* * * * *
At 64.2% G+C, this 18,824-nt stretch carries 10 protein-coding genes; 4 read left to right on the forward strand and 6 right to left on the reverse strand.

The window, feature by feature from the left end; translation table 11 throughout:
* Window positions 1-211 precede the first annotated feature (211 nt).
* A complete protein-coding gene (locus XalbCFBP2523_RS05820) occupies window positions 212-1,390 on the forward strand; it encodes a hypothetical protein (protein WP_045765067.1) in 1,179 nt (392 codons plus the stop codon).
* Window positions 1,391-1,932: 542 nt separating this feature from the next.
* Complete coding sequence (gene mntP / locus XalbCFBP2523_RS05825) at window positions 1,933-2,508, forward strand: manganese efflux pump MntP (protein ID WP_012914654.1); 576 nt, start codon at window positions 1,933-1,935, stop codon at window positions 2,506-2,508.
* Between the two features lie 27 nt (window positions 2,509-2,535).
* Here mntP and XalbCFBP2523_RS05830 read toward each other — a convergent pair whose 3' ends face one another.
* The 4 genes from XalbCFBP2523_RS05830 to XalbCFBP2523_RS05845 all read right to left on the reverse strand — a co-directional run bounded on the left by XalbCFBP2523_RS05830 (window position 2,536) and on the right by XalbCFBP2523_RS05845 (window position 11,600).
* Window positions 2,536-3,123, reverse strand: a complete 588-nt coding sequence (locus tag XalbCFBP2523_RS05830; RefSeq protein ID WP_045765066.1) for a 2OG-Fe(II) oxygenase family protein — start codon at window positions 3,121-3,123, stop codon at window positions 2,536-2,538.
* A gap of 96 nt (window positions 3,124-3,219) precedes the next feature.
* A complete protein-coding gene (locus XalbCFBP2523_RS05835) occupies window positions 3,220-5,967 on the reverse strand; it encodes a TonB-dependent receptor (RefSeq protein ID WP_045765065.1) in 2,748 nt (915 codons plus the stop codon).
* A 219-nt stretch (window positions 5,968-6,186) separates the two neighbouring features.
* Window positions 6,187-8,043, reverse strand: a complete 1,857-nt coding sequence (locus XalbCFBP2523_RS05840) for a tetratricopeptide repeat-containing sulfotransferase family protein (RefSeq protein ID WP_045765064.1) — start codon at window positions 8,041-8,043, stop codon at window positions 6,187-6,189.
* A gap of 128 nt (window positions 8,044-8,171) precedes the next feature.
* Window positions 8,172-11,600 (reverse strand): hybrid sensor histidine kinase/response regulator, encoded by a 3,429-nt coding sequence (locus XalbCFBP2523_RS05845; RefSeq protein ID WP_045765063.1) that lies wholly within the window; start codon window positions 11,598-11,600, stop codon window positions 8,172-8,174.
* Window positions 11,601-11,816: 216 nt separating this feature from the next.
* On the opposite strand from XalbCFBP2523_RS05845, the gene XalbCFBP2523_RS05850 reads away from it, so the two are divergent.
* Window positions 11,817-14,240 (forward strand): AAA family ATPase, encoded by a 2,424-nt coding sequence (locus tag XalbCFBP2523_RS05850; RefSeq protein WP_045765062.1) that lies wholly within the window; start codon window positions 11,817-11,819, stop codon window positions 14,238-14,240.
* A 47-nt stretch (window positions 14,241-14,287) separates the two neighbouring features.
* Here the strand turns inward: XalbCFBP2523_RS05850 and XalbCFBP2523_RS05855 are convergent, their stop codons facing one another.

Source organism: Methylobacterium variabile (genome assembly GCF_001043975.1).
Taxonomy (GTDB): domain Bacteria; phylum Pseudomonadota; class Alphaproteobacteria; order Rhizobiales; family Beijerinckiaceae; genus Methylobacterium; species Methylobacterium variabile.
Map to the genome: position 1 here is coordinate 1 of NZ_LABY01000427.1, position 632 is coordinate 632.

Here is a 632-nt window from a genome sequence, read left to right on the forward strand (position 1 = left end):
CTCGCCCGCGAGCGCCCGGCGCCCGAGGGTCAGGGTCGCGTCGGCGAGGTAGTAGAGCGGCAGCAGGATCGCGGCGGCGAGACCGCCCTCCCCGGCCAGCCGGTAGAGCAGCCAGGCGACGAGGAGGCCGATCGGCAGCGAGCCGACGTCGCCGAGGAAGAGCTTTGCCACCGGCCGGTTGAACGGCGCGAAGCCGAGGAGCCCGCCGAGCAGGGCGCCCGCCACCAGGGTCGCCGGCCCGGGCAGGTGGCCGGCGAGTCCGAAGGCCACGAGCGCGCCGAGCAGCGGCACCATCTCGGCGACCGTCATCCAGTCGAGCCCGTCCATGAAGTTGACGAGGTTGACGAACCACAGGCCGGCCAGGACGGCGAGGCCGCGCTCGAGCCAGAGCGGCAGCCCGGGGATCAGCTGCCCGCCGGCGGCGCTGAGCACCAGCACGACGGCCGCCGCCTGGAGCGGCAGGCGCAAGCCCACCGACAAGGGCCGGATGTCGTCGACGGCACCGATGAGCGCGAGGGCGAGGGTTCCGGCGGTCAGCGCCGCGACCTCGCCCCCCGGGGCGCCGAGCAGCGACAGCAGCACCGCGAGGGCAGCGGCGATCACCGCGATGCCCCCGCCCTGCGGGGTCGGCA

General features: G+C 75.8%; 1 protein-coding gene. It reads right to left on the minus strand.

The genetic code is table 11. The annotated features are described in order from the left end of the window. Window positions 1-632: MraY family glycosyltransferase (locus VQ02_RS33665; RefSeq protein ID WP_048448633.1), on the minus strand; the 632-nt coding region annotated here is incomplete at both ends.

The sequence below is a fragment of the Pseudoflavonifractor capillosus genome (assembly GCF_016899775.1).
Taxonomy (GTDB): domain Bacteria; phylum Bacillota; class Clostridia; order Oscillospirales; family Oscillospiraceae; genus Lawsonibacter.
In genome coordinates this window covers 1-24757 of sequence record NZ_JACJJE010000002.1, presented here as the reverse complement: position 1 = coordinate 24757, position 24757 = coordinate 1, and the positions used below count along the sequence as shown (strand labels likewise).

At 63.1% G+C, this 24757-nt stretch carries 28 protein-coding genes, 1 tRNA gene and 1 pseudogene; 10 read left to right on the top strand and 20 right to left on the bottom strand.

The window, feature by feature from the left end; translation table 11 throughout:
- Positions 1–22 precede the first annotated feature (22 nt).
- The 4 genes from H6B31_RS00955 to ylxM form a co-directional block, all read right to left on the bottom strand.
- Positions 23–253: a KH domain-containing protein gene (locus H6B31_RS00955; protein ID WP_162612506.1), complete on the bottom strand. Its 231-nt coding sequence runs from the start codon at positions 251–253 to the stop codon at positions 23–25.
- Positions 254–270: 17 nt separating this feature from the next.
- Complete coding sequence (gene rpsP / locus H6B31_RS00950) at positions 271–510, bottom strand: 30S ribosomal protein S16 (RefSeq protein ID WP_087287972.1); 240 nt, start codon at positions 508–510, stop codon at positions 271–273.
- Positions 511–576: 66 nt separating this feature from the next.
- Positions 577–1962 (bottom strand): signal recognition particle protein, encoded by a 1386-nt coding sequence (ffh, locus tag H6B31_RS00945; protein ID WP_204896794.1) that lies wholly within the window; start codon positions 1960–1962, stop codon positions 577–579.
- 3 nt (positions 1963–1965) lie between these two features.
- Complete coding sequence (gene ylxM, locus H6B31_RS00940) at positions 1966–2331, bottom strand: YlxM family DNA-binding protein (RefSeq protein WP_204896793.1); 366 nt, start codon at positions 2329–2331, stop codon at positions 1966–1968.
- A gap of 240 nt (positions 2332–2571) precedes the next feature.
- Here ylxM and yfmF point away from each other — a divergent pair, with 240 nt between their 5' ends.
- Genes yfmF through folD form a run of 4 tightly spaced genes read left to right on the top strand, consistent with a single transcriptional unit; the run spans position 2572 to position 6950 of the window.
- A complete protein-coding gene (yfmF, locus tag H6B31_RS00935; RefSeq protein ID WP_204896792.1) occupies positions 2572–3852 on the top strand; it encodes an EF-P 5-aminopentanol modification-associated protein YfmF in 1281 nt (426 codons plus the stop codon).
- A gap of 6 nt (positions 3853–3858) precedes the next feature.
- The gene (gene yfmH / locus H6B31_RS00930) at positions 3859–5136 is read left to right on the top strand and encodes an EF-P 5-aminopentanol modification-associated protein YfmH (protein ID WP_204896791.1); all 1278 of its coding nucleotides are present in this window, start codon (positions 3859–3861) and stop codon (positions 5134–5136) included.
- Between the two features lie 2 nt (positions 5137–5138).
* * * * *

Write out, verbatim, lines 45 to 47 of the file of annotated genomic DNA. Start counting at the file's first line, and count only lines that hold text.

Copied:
- Genes yfmF through folD form a run of 4 tightly spaced genes read left to right on the top strand, consistent with a single transcriptional unit; the run spans position 2572 to position 6950 of the window.
- A complete protein-coding gene (yfmF, locus tag H6B31_RS00935; RefSeq protein ID WP_204896792.1) occupies positions 2572–3852 on the top strand; it encodes an EF-P 5-aminopentanol modification-associated protein YfmF in 1281 nt (426 codons plus the stop codon).
- A gap of 6 nt (positions 3853–3858) precedes the next feature.